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Top 4 mobile security threats and challenges for businesses

Mobile devices are a target for hackers, with multiple ways to steal data. These threats -- from network spoofing to phishing texts -- endanger companies as much as individuals.

You're probably reading this list on your phone. Mobile is quickly becoming one of the most used endpoints in the enterprise. However, there is a common misconception that mobile devices don't get malware or viruses, or need protection, which is just not true.

According to Pew Research Center studies, 85% of Americans own and use smartphones. Businesses are expanding work-from-home practices and BYOD and COPE strategies for mobile devices to enable an on-the-go workforce. While many companies have invested in mobile device management (MDM) tools, the majority of mobile endpoints still lack protections against threats like phishing, malware and mobile-OS exploits.

Here are four of the top mobile security threats, and steps IT organizations can take to protect these critical endpoints.

1. Phishing

Have you noticed an increase in spam messages or an increase in spam calls? Phishing is one of the most common points of entry to start an attack. Phishing describes types of attacks wherein the bad actor poses as a reputable person or company, usually via email or phone call. Mobile devices hold a lot of data, including in email, text and other messaging apps.

Many organizations invest in web gateways, proxies and next-gen firewalls for security. Attackers find holes in those solutions, such as attacking via an employee's personal email and texts instead of corporate email. In 2018, Amazon's then-CEO and Washington Post owner Jeff Bezos had his mobile phone hacked after receiving a malicious video file in a WhatsApp message. A large amount of data was copied from his device.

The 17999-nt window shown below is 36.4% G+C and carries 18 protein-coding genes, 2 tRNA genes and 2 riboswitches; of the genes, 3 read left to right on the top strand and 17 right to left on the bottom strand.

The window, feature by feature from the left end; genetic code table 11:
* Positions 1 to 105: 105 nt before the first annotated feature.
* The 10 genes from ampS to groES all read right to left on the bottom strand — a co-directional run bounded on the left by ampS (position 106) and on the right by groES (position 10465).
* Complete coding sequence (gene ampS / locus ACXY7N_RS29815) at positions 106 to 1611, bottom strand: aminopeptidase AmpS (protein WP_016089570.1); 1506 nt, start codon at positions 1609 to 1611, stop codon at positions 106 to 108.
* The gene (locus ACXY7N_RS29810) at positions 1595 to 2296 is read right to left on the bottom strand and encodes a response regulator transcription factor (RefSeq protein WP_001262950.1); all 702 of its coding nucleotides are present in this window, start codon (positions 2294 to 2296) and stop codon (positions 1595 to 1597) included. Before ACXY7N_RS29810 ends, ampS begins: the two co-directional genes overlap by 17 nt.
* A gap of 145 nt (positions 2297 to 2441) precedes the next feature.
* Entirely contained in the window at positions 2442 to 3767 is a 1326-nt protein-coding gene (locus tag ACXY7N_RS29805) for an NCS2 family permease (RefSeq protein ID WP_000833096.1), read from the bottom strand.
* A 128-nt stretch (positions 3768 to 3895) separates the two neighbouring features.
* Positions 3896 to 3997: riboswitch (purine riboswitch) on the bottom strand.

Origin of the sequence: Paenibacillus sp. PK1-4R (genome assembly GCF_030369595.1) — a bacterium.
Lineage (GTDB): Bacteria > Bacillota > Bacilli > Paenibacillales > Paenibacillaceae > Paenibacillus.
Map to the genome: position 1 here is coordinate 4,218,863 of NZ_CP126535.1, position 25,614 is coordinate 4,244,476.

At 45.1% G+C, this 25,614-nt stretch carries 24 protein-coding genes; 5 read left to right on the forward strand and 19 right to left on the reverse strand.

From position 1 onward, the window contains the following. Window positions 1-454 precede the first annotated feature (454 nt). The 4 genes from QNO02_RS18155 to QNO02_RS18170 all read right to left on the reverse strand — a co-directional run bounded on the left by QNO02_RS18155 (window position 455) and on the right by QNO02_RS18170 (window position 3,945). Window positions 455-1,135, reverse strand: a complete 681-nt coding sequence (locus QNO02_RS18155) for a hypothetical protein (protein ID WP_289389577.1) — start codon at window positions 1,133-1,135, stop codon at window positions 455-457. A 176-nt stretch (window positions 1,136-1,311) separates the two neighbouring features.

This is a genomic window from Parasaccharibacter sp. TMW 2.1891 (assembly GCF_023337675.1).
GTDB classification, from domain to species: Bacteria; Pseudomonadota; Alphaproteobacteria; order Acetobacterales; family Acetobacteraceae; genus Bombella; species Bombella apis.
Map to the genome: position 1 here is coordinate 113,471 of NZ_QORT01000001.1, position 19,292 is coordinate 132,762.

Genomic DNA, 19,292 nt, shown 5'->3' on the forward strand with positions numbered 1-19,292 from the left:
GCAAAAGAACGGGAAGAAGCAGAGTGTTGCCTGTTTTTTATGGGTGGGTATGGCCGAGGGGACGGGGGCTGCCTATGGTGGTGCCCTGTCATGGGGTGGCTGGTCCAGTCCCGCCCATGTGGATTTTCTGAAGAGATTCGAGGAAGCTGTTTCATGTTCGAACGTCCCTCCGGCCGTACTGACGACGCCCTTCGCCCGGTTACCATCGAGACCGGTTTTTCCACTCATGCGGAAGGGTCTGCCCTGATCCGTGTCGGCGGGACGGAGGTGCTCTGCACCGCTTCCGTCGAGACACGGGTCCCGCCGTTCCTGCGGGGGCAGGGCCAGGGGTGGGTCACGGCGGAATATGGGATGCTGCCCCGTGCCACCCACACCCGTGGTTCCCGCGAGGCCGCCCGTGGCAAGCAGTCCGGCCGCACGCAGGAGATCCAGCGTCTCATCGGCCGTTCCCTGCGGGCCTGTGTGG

How social engineering weaponizes phishing. Hackers can use social engineering to research users they would like to attack, looking for key attributes like the company where they work, job status, recent posts and updates. This approach is sometimes called spear phishing. That info reveals entry points for hackers to gain users' trust, usually through email or other social posts and messaging. Their aim is to get the user to share sensitive company data and information. While technology plays an important role to help proactively secure devices and users, the danger of social engineering is that it relies on human error, allowing a bad actor to infiltrate through phishing sites and malicious applications.

Phishing sites are often URLs opened from a link. These malicious URLs often look similar to an authentic site to trick users into thinking they are on the legitimate site. Phishing attackers use:

  • email, both corporate and personal;
  • text or a message from similar applications like Facebook Messenger, WhatsApp and iMessage; and
  • social platforms like Facebook, Twitter and Instagram.

Preventive measures for phishing attacks on mobile devices. The best first line of defense is to train mobile users. Inform employees and anyone else with corporate access about how phishing attacks look. Use mobile threat defense (MTD) to help secure devices and end users from phishing attacks. MTD tools secure devices through on-device scanning and detection, using advanced algorithms and filters to prevent attacks in real time. If a device does get hacked, MTD software can quickly quarantine it, preventing potential data loss.

2. Malicious applications

Malicious apps are designed to collect personal and corporate information and transmit it to third parties.

Official app stores like Apple App Store and Google Play have many checks and balances set to prevent malicious code. Apple reviews apps and Google Play has its Protect service. However, apps are known to get through these processes. Additionally, with open mobile OSes like Android, users can install applications from other sources, increasing the exposure to malicious attackers.